Do Medical Students Assess the Credibility of Online or Downloadable Medical Reference Resources?

Do Medical Students Assess the Credibility of Online or Downloadable Medical Reference Resources?

Colin J. Lumsden, Meera S. Nanda Kumar, Jane S. Mooney, Jo Hart, Fraser MacNicoll, Lucie M. Byrne-Davis
Copyright: © 2015 |Pages: 15
DOI: 10.4018/IJDLDC.2015010102
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This study was designed to elucidate how medical students assess the credibility of online resources and downloadable applications as well as describing trends in resource usage. Methods: 72 students participated in the study and completed an equestionnaire. This was based on a framework by Kapoun which summarises steps that users of online resources should take to ensure credibility using key domains; accuracy, authority, objectivity (where the reader questions the provenance of the material), currency and coverage (questioning appearance, reliability and accessibility of a document). Results: There were variations in the reported use of parameters of credibility with objectivity and currency being the most used widely used credibility measures. The study group were significantly influenced by the cost of resources using free resources if possible. Responses revealed that most of the study group were using open-access sites over commercially-based peer review resources. Conclusion: The widespread availability of mtechnology has increased the accessibility of online medical resources. Medical schools should review what information is provided to students and consider equipping students with the skills to successfully evaluate resource credibility as part of their core curricula.
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Medical reference resources have changed significantly within the past decade. Whilst the content itself may continue its natural evolution as new knowledge becomes available the access to that knowledge has been altered through the availability and ubiquity of mobile technology. These devices have changed the learning environment by providing access to a large amount of information not only at fixed geographical locations but at anyplace and at anytime. (Martin & Ertzberger, 2013) This access to large amounts of knowledge on one hand can be seen as an undeniably rich source of information but it also raises concerns about the accuracy of that information and how we decide which resources to trust. Medical Undergraduates have traditionally been instructed on the merits of Evidence Based Medicine and critical appraisal of medical literature. This instruction is however designed to address issues in a considered, systematic approach that is not time critical. It was not designed to assess the credibility of information accessed within the clinical environment for example at the bedside or within a patient consultation. The rapid change in access to resources, perhaps for the first time, has seen educational institutions reacting to changes in the learning environment which have been outwith their control. It is essential therefore that students, as practitioners of the future, develop digital literacy skills that reflect the environment in which they will be practising.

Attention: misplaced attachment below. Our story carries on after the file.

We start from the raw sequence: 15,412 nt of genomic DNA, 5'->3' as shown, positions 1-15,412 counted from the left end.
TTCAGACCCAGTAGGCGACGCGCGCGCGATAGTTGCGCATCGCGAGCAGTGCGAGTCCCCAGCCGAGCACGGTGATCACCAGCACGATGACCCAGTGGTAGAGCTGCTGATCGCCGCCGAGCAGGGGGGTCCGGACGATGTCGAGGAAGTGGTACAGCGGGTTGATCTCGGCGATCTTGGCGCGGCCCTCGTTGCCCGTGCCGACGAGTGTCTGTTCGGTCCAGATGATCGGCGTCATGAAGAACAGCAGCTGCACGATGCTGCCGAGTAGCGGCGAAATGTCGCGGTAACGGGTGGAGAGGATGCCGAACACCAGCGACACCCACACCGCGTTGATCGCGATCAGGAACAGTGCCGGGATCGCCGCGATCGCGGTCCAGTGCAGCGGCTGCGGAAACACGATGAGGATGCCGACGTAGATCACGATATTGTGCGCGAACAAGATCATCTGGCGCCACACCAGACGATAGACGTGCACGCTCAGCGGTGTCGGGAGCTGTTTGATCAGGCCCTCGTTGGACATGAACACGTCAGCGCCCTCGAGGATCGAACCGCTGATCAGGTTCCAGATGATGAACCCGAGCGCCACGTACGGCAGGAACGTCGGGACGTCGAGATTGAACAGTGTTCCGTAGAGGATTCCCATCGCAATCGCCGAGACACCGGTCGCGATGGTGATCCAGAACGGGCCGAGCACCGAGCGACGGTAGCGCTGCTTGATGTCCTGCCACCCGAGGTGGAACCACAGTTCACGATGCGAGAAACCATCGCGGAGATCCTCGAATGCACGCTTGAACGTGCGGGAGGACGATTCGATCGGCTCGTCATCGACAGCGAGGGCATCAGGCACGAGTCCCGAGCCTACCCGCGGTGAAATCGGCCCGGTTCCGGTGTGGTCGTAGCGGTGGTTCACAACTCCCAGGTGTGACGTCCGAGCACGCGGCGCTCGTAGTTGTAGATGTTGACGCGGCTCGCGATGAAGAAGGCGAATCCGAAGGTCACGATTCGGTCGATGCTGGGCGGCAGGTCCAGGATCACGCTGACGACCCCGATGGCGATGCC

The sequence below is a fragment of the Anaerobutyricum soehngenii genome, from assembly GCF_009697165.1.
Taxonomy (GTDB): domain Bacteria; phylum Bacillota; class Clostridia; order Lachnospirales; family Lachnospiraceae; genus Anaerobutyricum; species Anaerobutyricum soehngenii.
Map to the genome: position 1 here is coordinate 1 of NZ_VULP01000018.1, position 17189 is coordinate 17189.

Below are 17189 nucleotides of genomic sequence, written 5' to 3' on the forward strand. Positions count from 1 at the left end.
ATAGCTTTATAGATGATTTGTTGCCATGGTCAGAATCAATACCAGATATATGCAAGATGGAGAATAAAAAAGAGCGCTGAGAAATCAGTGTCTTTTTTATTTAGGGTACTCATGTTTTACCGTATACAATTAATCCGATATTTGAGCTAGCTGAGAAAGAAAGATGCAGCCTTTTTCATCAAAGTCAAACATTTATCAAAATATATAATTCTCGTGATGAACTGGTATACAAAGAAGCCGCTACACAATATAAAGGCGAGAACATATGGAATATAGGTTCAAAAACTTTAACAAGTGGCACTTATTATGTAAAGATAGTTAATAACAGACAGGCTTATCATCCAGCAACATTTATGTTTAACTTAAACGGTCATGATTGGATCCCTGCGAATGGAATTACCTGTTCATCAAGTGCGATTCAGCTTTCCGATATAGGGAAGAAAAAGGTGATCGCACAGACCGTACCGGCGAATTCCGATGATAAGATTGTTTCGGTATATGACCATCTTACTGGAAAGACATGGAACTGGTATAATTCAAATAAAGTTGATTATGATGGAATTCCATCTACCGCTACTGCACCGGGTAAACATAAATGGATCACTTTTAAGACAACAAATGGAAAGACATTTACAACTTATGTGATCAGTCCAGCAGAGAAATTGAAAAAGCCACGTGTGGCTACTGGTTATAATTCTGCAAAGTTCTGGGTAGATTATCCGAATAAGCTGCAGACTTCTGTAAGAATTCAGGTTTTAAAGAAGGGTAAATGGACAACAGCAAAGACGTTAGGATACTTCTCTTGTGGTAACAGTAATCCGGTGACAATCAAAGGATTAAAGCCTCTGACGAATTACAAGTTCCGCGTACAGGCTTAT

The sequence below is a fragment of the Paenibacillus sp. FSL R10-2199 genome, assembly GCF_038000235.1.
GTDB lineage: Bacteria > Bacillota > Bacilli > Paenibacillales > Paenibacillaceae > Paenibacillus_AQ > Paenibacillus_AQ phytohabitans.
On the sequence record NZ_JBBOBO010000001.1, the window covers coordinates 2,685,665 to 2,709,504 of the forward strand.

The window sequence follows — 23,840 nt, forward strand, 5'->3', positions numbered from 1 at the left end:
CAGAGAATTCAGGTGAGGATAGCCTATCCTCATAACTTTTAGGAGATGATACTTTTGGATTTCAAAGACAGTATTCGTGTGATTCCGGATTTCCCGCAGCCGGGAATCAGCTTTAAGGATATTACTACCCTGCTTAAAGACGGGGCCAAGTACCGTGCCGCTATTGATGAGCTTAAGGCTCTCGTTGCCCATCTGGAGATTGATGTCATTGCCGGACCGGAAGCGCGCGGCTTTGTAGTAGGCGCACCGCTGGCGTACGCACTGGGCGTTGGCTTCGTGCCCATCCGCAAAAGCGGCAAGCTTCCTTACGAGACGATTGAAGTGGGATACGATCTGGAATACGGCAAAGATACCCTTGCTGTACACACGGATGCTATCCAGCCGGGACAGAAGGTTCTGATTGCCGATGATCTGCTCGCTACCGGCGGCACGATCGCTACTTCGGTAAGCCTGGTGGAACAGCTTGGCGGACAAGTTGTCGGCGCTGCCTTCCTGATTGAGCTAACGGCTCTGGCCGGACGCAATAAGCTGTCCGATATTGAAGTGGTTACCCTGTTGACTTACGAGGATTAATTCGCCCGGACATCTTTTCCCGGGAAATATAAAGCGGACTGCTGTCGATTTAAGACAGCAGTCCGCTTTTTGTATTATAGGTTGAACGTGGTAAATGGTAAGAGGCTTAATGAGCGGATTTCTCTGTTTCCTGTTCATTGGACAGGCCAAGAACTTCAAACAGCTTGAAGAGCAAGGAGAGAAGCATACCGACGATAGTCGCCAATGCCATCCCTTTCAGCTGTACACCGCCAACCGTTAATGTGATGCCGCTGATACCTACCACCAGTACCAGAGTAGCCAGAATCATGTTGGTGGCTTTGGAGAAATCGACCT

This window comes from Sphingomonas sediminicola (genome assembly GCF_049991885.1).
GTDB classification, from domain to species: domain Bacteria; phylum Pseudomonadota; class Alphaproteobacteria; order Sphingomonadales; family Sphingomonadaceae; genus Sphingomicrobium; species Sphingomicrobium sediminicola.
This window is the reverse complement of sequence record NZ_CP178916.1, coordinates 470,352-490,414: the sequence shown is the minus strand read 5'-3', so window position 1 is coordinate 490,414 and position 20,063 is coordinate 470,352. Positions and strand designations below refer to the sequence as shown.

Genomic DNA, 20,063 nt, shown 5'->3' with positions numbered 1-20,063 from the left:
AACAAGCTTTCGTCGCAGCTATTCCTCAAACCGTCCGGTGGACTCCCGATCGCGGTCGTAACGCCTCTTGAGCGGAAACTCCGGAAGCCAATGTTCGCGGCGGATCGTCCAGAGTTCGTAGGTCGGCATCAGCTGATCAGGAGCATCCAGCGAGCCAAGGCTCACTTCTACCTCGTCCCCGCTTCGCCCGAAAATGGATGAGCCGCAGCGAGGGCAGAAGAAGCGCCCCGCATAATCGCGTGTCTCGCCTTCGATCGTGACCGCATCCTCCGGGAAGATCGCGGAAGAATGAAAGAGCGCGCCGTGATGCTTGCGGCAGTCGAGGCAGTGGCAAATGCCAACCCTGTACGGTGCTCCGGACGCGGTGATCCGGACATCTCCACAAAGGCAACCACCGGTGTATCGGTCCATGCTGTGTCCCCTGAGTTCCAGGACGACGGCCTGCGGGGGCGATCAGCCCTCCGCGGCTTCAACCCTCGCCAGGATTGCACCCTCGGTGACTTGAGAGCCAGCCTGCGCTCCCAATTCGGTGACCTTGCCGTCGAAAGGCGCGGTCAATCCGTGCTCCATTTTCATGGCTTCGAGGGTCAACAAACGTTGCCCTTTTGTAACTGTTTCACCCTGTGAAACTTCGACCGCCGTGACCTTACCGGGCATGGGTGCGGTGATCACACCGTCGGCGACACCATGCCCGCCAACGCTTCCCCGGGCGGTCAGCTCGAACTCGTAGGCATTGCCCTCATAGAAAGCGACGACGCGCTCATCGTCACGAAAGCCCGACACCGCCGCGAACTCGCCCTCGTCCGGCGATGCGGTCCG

There have been initiatives within healthcare to address these concerns and provide access to reliable and trustworthy resources. Many of these initiatives dating from the initial development of the internet are no longer in existence but some have survived. The DISCERN project produced a questionnaire as a validated and reliable way of assessing the quality of written information on treatment choices for a health problem. This was however created primarily to assess the quality of information related to treatment options rather than medical reference resources and indeed significantly predates the mobile era. The Health on the Net Foundation has sought to provide certification for health resources as having met their code of practice for published resources and have sought to address the issue by building search engines to filter resources that are deemed unreliable. These projects have sought to act as gatekeepers of knowledge and continue to have relevance today but again were never designed to be used within the truly mobile environment.

Healthcare professionals and particularly those in training need to critically evaluate online resources for credibility, reasonableness and accuracy. This has been strongly advised by researchers and leaders in higher education, with students being expected to note and appropriately interpret the multiple characteristics of a source or application (app). (Barzila, 2012; Brem et al, 2001; Johnson & Kaye, 2000; Rouet, 2006, Wallace et al, 2001; Wiley et al, 2009) A number of studies have shown that students of all ages often do not evaluate the trustworthiness of their sources and find it difficult to apply any form of website evaluation criteria. (Brem et al, 2001; Hoffman et al, 2003; Kuiper et al, 2005; Wallace et al, 2001; Wiley et al, 2009) These studies indicate that students have a tendency to look at unreliable source characteristics such as layout, visual cues and surface relevance with one study noting that spontaneous skills such as seeking of scientific evidence and corroboration is rarely employed by these individuals. (Wiley et al, 2009)

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